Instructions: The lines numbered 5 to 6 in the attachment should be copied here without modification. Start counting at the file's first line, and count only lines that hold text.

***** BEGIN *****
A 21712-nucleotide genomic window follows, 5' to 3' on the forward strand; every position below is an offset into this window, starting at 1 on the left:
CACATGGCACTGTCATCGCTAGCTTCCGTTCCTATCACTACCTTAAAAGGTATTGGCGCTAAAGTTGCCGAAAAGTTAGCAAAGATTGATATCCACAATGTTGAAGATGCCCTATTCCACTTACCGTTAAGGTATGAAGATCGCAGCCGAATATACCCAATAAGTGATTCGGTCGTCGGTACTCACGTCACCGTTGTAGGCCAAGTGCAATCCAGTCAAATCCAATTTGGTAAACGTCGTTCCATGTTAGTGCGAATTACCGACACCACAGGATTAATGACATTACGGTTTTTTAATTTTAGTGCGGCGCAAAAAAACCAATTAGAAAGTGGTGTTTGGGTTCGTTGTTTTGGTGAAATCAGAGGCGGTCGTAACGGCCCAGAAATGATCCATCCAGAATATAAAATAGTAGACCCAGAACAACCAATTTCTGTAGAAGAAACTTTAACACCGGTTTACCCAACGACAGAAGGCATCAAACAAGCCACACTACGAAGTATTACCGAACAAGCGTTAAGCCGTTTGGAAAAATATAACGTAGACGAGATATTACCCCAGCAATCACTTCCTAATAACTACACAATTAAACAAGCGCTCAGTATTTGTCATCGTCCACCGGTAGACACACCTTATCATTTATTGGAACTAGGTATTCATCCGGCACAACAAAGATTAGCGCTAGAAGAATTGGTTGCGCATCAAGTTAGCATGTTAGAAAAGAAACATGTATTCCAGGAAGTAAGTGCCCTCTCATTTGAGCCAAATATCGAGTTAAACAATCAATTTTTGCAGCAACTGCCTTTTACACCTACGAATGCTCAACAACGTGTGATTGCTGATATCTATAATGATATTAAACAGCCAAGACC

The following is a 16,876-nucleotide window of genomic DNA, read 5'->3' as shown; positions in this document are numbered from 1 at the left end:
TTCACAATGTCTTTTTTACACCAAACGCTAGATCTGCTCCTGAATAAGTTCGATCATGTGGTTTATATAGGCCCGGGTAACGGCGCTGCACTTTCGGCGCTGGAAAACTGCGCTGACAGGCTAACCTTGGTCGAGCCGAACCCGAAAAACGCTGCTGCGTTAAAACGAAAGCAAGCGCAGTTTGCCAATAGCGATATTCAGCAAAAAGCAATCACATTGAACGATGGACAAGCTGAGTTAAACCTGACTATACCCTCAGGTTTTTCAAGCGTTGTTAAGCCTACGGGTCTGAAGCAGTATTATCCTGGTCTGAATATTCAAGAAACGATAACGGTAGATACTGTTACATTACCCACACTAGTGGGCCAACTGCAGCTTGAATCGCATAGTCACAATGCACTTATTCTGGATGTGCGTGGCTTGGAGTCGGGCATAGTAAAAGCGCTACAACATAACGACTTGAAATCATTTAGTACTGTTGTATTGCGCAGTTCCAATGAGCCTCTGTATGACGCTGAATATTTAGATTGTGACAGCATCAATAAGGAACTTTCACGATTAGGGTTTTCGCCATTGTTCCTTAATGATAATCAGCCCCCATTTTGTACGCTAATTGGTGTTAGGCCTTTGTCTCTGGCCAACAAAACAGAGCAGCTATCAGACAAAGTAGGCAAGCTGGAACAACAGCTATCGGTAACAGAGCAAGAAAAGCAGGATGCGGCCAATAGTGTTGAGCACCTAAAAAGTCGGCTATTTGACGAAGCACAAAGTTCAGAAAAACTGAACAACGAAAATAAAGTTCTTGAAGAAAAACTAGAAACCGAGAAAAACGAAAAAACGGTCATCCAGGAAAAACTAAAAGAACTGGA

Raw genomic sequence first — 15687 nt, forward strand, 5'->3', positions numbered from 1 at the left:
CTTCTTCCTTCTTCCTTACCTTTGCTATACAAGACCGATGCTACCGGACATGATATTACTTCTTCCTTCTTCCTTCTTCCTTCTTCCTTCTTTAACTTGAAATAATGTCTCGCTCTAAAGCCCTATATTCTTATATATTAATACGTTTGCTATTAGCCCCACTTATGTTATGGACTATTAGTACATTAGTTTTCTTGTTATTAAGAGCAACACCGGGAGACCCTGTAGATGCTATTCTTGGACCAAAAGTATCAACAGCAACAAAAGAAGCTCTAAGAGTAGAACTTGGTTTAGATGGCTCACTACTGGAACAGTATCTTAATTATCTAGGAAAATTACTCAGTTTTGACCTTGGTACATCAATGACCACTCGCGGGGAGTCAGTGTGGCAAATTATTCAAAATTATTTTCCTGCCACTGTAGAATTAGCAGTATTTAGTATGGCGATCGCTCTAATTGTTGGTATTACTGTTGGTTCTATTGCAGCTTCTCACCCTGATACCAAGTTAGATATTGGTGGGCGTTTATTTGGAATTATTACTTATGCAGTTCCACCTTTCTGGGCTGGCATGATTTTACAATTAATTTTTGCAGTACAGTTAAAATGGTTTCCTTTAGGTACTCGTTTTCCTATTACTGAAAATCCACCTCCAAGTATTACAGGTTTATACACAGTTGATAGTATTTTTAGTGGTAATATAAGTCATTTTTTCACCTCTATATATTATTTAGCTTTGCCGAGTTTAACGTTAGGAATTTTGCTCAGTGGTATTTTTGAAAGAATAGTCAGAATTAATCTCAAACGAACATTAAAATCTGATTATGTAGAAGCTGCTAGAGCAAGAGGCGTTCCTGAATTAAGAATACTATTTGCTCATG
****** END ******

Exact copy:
Raw genomic sequence first — 15687 nt, forward strand, 5'->3', positions numbered from 1 at the left:
CTTCTTCCTTCTTCCTTACCTTTGCTATACAAGACCGATGCTACCGGACATGATATTACTTCTTCCTTCTTCCTTCTTCCTTCTTCCTTCTTTAACTTGAAATAATGTCTCGCTCTAAAGCCCTATATTCTTATATATTAATACGTTTGCTATTAGCCCCACTTATGTTATGGACTATTAGTACATTAGTTTTCTTGTTATTAAGAGCAACACCGGGAGACCCTGTAGATGCTATTCTTGGACCAAAAGTATCAACAGCAACAAAAGAAGCTCTAAGAGTAGAACTTGGTTTAGATGGCTCACTACTGGAACAGTATCTTAATTATCTAGGAAAATTACTCAGTTTTGACCTTGGTACATCAATGACCACTCGCGGGGAGTCAGTGTGGCAAATTATTCAAAATTATTTTCCTGCCACTGTAGAATTAGCAGTATTTAGTATGGCGATCGCTCTAATTGTTGGTATTACTGTTGGTTCTATTGCAGCTTCTCACCCTGATACCAAGTTAGATATTGGTGGGCGTTTATTTGGAATTATTACTTATGCAGTTCCACCTTTCTGGGCTGGCATGATTTTACAATTAATTTTTGCAGTACAGTTAAAATGGTTTCCTTTAGGTACTCGTTTTCCTATTACTGAAAATCCACCTCCAAGTATTACAGGTTTATACACAGTTGATAGTATTTTTAGTGGTAATATAAGTCATTTTTTCACCTCTATATATTATTTAGCTTTGCCGAGTTTAACGTTAGGAATTTTGCTCAGTGGTATTTTTGAAAGAATAGTCAGAATTAATCTCAAACGAACATTAAAATCTGATTATGTAGAAGCTGCTAGAGCAAGAGGCGTTCCTGAATTAAGAATACTATTTGCTCATG